The pilot reported that, during preflight preparations, he estimated the flight time to be about 2 hours and 29 minutes with a total fuel burn of 10.1 gallons. The Taylorcraft BC12 departed with 12 gallons of fuel.
About 2 hours and 25 minutes to the destination airport, the engine quit. He navigated toward a field near Longs, S.C., and made an off-airport landing.
He noted that there were tall trees at the beginning of the field and landed long. During the landing, he saw a deep ditch and a house, so he attempted to ground loop the airplane to the left.
Both wings hit trees, causing substantial damage.
The pilot reported as a safety recommendation that adding a fuel stop would have prevented the accident.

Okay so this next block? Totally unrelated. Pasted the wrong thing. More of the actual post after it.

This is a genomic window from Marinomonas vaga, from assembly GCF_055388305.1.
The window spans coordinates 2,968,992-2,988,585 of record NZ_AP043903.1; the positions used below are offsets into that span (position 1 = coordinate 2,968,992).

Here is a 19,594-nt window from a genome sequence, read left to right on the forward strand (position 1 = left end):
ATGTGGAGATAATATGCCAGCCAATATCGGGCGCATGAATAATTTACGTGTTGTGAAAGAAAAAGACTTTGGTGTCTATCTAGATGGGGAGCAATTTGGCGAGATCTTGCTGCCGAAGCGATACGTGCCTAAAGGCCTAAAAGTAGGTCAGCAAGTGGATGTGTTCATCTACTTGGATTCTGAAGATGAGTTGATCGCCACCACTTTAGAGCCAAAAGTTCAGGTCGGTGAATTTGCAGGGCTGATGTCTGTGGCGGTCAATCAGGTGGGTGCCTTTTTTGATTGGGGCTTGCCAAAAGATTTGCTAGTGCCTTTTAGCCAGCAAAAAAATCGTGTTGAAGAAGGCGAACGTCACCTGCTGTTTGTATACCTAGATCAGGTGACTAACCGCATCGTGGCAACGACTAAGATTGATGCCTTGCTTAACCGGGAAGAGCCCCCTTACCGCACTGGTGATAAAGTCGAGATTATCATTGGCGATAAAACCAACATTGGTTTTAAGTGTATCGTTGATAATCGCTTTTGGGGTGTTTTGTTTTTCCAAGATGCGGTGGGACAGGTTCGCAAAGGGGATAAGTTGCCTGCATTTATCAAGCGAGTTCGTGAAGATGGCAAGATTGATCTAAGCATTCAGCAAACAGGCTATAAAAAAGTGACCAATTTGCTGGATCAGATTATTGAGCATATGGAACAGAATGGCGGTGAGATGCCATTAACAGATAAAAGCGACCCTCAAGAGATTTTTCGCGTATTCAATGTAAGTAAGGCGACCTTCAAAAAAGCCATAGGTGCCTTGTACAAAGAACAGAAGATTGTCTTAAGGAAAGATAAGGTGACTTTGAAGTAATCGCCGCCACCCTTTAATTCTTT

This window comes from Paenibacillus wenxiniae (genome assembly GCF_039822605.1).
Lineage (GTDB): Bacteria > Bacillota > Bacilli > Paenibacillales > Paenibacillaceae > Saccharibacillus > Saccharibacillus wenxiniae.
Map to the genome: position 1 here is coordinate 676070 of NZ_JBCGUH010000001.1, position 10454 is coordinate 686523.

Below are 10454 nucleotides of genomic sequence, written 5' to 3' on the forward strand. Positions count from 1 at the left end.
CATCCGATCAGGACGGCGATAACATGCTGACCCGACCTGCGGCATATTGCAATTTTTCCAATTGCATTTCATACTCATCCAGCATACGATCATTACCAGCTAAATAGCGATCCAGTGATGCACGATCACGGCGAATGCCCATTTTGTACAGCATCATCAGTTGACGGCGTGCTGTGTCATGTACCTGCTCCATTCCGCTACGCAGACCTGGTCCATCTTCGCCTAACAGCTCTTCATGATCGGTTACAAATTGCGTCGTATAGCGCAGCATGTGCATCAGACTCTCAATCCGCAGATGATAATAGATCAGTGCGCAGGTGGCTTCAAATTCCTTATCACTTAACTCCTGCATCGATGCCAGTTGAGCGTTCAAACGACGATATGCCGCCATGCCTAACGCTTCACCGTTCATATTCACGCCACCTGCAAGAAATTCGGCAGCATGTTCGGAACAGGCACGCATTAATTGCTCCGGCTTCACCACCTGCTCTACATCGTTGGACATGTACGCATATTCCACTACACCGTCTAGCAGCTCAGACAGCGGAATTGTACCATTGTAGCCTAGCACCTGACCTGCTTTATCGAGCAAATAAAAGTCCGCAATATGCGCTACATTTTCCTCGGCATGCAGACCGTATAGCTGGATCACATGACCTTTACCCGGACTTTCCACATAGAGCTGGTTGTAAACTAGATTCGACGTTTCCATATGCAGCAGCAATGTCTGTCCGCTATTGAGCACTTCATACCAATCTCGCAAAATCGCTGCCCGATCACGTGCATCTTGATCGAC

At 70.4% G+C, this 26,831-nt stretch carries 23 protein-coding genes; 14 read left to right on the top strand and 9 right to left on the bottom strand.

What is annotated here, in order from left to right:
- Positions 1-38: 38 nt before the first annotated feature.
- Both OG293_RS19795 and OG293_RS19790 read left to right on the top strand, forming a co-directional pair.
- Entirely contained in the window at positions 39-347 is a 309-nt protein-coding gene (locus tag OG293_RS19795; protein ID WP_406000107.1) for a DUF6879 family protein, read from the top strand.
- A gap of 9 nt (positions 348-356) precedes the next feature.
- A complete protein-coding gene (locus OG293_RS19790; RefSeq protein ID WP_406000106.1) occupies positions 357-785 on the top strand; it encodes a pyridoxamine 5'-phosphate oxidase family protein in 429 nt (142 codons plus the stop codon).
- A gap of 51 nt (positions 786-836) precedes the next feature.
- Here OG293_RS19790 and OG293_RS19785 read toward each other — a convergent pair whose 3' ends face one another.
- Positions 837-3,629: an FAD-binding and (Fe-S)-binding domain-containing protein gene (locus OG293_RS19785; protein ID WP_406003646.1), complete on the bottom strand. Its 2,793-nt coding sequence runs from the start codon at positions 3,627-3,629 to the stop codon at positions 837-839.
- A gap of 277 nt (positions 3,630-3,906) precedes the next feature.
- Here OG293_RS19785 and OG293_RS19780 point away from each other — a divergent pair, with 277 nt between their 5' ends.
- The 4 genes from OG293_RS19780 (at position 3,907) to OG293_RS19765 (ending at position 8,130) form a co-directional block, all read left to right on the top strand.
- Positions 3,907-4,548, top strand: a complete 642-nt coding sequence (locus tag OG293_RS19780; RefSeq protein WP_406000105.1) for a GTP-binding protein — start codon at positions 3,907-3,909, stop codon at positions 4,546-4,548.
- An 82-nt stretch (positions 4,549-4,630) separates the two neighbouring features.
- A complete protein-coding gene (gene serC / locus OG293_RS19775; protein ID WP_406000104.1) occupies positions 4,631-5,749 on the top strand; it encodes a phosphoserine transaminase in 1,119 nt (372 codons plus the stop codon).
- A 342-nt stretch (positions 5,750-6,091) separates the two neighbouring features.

The FAA inspector who examined the airplane reported that the nose tank had evidence of fuel being in it recently, but no fuel remained in the tank (the indicator cork was still wet with fuel). Both the right and left wing tanks were examined and no evidence of fuel remained in either tank. The left fuel tank drain valve had been removed at some point in the past and the opening was covered with green painters tape. There was no evidence of a fuel spill on the aircraft or the ground around the aircraft.
The pilot reported that there were no preaccident mechanical failures or malfunctions with the airplane that would have precluded normal operation.
Probable Cause: The pilot’s improper fuel planning, which resulted in fuel exhaustion, a total loss of engine power, an off-airport landing, and impact with trees.
This October 2019 accident report is provided by the National Transportation Safety Board. Published as an educational tool, it is intended to help pilots learn from the misfortunes of others.